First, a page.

On December 21, two things will happen: It is the shortest day so the longest night of the year, and for the first time in 800 years, Jupiter and Saturn will align so closely in their orbits as to form a “double planet” when viewed from Earth. The darkest night, the brightest light. What a perfect metaphor for where we are at this moment in this [insert superlative or expletive here] year.
It is also a perfect metaphor for a theme I’ve seen take shape in what we might call COVID Stories, first-hand accounts coming from frontline workers as they struggle through the now-third and most deadly wave of the pandemic: dark, very dark tales of tragedy and loss and helplessness illuminated by points of the blindingly bright light of human caring. (Here’s a perfect example.)
When we talk about “palliative care,” the emphasis is usually on the “palliative” – how this approach is unique, how it is different, how it is effective, how it focuses on whole persons in their multidimensional selves and experience of illness, how it relieves suffering. Throughout this year, I’ve come to appreciate the “care” part of that phrase even more.
“Care” is a word that gets thrown around a lot in health (ahem) care – profligately pinned like a sort or verbal tail on the donkey to all kinds of words that would otherwise be technical, mystifying, or harsh: intensive care, accountable care, spiritual care, value-based care, goals of care, managed care, urgent care, comfort care, futile care, withdraw care. (What?) We are, in this field, somewhat care-less with the word care.
What I’ve seen this year – even in the overwhelming pressures on our frontline workers, in the streets filled with protesters on behalf of social and racial justice, in the Zoom meetings among dispersed colleagues – is a reinvention and reimagining of care. How we CARE for each other – and how to do it better across the board – I truly hope and believe will be a legacy of this year.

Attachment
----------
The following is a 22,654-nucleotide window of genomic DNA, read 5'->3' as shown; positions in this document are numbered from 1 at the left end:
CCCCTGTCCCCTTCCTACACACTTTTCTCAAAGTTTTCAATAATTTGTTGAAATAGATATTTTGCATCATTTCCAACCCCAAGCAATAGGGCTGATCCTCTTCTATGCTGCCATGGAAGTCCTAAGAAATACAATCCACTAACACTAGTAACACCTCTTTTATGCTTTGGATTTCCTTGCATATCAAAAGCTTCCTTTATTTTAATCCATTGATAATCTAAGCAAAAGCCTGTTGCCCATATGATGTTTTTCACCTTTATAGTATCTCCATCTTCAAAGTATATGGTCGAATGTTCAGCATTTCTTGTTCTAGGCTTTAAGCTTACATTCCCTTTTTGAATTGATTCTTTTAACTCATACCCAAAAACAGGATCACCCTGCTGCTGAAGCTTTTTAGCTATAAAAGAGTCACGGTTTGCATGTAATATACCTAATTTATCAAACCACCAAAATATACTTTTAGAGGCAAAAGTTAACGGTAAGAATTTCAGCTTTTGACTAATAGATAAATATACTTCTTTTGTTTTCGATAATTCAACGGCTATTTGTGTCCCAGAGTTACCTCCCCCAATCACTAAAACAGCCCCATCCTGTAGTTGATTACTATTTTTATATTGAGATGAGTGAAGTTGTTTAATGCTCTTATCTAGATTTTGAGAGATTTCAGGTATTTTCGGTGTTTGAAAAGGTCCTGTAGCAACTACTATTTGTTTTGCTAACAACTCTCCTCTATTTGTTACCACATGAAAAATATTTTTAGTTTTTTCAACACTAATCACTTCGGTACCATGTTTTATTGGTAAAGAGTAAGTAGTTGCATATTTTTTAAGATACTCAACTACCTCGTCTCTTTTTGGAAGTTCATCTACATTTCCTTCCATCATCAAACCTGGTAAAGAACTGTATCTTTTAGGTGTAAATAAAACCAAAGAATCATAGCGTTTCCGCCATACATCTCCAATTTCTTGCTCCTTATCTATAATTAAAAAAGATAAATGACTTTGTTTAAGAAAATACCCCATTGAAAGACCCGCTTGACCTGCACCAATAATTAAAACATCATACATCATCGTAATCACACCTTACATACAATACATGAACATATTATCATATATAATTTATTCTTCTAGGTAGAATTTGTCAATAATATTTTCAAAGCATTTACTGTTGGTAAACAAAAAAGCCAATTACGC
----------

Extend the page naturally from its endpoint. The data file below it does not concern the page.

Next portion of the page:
For our part, we are reinventing and reimagining content in our courses to reflect the brighter lights of this year: content on health equity, reducing disparities among underserved and underrepresented groups; new methods of connection via technology in telemedicine; acknowledgement of and supports for moral distress, self-care, and resilience has been strengthened or added across our courses.
In particular, our Post-MSW Certificate in Palliative Care and Critical Palliative Care Skills for Social Workers and Counselors have been substantially revised, updated, and retitled accordingly as Advanced Practice Social Work Certificate in Palliative Care and Palliative Care Skills for Health Social Workers. Our flagship Primary Palliative Care Skills for MDs/NPs/PAs is also being updated and enhanced. New offerings, to be announced as they are completed, will follow in this vein.
For now, from our hearts to yours, we wish you rest, and as much joy and celebration as the season will allow you. And hope for a better year.